Beyond the Cable Box: The New Face of TV Viewership

Thursday, April 10, 2014 | 8:50 AM

It’s been called the “New Golden Age of Television,” but today’s TV ecosystem differs greatly from that of the era of Alfred Hitchcock Presents and The Twilight Zone. People now turn to their laptops, smartphones, and tablets to view trailers and research cast information before tuning-in, to use social media for real-time conversations about their favorite programs, and to binge watch episodes on demand. In fact, 90% of TV viewers also visit Google and YouTube, signaling the shared audience between both digital and television.*

In an effort to identify how digital has impacted viewer behavior in this new era, we analyzed search queries, video views, and engagement metrics from a sample of 100 cable and network television shows. From this analysis we published a new report called “The Role of Digital in TV Research, Fanship, and Viewing,” which outlines how online behavior is a clear indicator of a show’s popularity.

To view the full report, visit Think with Google. At a quick glance, here are a few of the key findings from the study:

  • TV related activity is growing on Google and YouTube. Searches have grown by 16% and 54% YoY* on Google and YouTube search respectively. We’ve also seen a rise in video views, watch time and engagement on YouTube around TV-related content, suggesting that TV viewers are increasingly using these platforms to interact with other fans and engage in a show - in fact, watch time on YouTube for TV-related content has grown 65% YoY.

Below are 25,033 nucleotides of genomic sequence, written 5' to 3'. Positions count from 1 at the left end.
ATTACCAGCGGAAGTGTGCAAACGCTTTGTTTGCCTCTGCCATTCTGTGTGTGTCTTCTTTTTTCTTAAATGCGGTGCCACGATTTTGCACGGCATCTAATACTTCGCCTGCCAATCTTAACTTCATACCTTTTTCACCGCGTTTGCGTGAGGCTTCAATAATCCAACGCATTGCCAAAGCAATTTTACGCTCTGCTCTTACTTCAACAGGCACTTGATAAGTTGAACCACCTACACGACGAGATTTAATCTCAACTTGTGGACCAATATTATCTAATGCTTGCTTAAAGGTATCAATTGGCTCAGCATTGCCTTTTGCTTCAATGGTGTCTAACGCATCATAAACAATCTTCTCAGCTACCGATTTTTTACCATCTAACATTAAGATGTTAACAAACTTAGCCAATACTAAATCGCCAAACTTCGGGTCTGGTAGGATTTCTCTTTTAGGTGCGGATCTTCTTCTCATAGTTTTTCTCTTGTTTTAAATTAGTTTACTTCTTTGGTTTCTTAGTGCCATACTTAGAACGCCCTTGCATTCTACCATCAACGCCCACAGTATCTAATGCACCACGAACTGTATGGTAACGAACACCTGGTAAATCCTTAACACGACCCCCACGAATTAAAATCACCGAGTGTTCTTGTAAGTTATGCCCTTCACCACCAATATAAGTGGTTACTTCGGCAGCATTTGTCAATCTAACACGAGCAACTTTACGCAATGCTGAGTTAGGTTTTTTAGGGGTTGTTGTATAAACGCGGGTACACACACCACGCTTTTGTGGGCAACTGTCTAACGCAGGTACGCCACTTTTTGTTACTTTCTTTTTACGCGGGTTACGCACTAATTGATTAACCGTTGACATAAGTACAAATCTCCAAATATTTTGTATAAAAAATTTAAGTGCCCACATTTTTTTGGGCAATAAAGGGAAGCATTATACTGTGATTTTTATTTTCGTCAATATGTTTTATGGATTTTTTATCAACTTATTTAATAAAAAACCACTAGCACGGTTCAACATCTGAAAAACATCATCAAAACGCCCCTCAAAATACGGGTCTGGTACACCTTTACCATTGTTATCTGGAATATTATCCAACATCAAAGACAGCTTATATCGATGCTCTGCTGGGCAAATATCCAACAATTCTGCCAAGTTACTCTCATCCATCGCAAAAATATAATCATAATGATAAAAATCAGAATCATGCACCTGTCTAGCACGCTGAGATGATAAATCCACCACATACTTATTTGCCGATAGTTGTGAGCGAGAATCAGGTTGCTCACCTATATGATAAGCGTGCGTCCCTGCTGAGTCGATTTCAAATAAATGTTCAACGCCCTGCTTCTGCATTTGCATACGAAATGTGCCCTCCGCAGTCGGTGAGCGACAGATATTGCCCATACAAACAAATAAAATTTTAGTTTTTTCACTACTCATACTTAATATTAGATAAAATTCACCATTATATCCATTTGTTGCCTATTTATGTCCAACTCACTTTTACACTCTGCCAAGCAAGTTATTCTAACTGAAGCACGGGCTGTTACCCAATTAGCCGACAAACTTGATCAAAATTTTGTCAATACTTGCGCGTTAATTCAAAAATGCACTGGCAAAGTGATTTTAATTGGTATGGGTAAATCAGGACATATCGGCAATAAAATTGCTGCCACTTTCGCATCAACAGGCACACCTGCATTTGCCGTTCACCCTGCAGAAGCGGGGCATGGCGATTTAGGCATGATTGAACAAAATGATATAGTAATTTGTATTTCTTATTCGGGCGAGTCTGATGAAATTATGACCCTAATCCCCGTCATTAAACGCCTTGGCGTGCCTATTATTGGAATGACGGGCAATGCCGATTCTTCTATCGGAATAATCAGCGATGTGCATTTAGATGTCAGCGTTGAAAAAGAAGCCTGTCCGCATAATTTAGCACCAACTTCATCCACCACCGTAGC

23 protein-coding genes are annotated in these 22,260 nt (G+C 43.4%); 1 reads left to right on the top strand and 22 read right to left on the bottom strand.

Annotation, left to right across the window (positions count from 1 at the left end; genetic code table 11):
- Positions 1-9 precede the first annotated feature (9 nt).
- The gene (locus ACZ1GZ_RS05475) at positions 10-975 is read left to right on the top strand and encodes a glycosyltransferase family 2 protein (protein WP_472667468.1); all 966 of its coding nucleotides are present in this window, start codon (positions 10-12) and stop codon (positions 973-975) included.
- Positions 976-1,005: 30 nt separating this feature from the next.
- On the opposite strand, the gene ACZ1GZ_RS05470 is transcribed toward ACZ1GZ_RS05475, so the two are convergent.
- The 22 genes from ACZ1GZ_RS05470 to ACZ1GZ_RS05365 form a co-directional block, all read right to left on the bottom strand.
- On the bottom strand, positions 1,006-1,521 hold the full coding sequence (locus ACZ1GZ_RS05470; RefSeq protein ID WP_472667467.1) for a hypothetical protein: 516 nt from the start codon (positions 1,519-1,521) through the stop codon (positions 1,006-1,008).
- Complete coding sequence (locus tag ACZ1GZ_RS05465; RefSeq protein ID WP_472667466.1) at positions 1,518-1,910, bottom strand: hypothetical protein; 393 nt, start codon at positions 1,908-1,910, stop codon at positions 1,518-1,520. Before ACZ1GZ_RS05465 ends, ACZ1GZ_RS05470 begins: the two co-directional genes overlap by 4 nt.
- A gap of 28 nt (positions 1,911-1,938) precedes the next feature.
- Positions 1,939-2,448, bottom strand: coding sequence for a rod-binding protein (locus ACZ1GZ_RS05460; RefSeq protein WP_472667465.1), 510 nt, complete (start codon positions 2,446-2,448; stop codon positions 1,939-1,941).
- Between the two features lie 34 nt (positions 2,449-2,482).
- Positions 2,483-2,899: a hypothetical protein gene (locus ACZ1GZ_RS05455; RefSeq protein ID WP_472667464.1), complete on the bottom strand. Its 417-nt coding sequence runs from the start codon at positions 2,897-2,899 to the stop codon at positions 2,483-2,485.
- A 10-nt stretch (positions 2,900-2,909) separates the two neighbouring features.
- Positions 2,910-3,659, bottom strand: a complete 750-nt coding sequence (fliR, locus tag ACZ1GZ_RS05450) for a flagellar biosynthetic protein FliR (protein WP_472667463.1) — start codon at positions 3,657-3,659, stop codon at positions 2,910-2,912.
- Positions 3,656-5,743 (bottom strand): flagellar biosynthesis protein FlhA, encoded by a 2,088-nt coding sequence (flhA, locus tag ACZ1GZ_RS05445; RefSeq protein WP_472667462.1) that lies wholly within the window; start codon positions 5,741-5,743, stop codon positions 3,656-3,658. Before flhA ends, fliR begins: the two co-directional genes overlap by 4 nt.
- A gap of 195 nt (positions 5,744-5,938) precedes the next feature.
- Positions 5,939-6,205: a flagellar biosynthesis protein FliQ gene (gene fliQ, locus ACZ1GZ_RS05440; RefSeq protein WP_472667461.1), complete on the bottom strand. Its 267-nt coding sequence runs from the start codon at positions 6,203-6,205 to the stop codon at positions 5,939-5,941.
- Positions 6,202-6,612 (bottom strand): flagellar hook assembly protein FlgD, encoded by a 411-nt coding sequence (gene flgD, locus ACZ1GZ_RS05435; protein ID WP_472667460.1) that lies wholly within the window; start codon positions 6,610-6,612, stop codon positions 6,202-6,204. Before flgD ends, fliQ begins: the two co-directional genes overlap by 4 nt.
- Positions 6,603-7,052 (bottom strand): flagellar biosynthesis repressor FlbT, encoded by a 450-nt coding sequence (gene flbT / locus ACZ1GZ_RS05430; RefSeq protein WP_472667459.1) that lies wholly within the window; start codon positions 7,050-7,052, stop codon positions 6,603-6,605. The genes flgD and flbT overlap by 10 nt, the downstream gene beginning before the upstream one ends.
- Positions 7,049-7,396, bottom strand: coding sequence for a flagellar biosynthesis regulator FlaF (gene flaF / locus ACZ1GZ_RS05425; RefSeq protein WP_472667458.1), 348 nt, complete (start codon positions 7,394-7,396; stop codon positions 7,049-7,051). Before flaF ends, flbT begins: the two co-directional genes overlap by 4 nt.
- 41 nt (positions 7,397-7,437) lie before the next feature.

• Mobile and tablet searches are spearheading growth. Searches for TV content on Google and YouTube have increased 100%+ YoY on mobile devices, where users are looking for quick bits of information like premiere-date, plot, and cast-related information, and on tablets where users are looking for watch-related information.
  • Activity on Google and YouTube is correlated with tune-in. Our analysis of Google searches, YouTube searches, and YouTube video views show positive .72, .74 and .67 correlations with “live plus three day” viewers, respectively.*
  • The YouTube “community” actively creates TV-related content. In 2013 for every piece of content uploaded by a show’s network on YouTube in 2013, there were more than seven pieces of community-generated content related to a show. Some fan favorites far exceed that benchmark: Game of Thrones, for example, had 82 community-generated videos per video uploaded by the network and The Vampire Diaries had 69.
  • Subscribers are vital to driving awareness for new content. TV networks have been gaining subscribers for their official YouTube channels at a blistering rate, with an average per channel subscribership increase of 69% from the beginning of 2013 to the end of the year. These subscribers are vital to spreading content on YouTube.
  • Catching-up on seasons is on the rise, and drives tune-in. We found that 70% of viewers catch-up on prior episodes before tuning-in to a new season. And this intent appears to be on the rise - catch-up related searches on Google in the pre-premiere timeframe have grown by 50% YoY. For people who catch up on past seasons of returning shows, about half will start more than two months in advance. Analyzing behaviors around catch-up are important, since 4 in 5 viewers say they are more likely to tune-in to a season premiere after catching up on prior seasons*.

In summary, today’s TV audiences use Google, YouTube, and digital overall to extend and inform their TV-watching experience.  To learn more, download the full whitepaper from Think with Google.

Posted by Mahlet Seyoum, Industry Analyst, Media and Entertainment